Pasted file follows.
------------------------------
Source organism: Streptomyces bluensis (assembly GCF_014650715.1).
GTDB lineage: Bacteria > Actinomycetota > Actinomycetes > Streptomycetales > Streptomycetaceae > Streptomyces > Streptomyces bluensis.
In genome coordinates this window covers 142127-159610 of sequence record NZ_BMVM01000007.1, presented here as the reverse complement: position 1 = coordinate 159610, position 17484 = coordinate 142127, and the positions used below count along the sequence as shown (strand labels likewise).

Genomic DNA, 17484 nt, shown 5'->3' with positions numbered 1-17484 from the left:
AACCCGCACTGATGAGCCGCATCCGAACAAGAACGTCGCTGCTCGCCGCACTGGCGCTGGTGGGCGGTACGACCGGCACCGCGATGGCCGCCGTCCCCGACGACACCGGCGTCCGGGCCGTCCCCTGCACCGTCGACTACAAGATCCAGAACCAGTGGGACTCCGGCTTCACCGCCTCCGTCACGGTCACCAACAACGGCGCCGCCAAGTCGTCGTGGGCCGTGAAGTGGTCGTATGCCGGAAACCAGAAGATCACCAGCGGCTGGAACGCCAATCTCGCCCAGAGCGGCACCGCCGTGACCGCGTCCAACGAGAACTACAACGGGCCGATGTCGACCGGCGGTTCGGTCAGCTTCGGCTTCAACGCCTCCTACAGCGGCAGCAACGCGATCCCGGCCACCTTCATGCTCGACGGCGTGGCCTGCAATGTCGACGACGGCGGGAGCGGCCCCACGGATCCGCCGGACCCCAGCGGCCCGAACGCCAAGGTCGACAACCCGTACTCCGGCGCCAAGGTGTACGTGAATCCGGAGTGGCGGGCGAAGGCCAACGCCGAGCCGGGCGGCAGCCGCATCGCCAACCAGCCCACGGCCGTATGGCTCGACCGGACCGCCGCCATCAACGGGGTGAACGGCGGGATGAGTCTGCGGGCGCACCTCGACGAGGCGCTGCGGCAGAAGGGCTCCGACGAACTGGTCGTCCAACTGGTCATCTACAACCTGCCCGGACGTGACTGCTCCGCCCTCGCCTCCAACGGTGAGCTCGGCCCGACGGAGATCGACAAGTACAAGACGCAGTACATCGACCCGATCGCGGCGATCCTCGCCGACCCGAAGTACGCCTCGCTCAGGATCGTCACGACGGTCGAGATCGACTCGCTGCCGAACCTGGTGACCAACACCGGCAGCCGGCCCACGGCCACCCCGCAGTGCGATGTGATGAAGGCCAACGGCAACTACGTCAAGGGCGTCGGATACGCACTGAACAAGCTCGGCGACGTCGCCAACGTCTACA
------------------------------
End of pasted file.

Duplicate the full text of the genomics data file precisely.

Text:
Source organism: Streptomyces bluensis (assembly GCF_014650715.1).
GTDB lineage: Bacteria > Actinomycetota > Actinomycetes > Streptomycetales > Streptomycetaceae > Streptomyces > Streptomyces bluensis.
In genome coordinates this window covers 142127-159610 of sequence record NZ_BMVM01000007.1, presented here as the reverse complement: position 1 = coordinate 159610, position 17484 = coordinate 142127, and the positions used below count along the sequence as shown (strand labels likewise).

Genomic DNA, 17484 nt, shown 5'->3' with positions numbered 1-17484 from the left:
AACCCGCACTGATGAGCCGCATCCGAACAAGAACGTCGCTGCTCGCCGCACTGGCGCTGGTGGGCGGTACGACCGGCACCGCGATGGCCGCCGTCCCCGACGACACCGGCGTCCGGGCCGTCCCCTGCACCGTCGACTACAAGATCCAGAACCAGTGGGACTCCGGCTTCACCGCCTCCGTCACGGTCACCAACAACGGCGCCGCCAAGTCGTCGTGGGCCGTGAAGTGGTCGTATGCCGGAAACCAGAAGATCACCAGCGGCTGGAACGCCAATCTCGCCCAGAGCGGCACCGCCGTGACCGCGTCCAACGAGAACTACAACGGGCCGATGTCGACCGGCGGTTCGGTCAGCTTCGGCTTCAACGCCTCCTACAGCGGCAGCAACGCGATCCCGGCCACCTTCATGCTCGACGGCGTGGCCTGCAATGTCGACGACGGCGGGAGCGGCCCCACGGATCCGCCGGACCCCAGCGGCCCGAACGCCAAGGTCGACAACCCGTACTCCGGCGCCAAGGTGTACGTGAATCCGGAGTGGCGGGCGAAGGCCAACGCCGAGCCGGGCGGCAGCCGCATCGCCAACCAGCCCACGGCCGTATGGCTCGACCGGACCGCCGCCATCAACGGGGTGAACGGCGGGATGAGTCTGCGGGCGCACCTCGACGAGGCGCTGCGGCAGAAGGGCTCCGACGAACTGGTCGTCCAACTGGTCATCTACAACCTGCCCGGACGTGACTGCTCCGCCCTCGCCTCCAACGGTGAGCTCGGCCCGACGGAGATCGACAAGTACAAGACGCAGTACATCGACCCGATCGCGGCGATCCTCGCCGACCCGAAGTACGCCTCGCTCAGGATCGTCACGACGGTCGAGATCGACTCGCTGCCGAACCTGGTGACCAACACCGGCAGCCGGCCCACGGCCACCCCGCAGTGCGATGTGATGAAGGCCAACGGCAACTACGTCAAGGGCGTCGGATACGCACTGAACAAGCTCGGCGACGTCGCCAACGTCTACA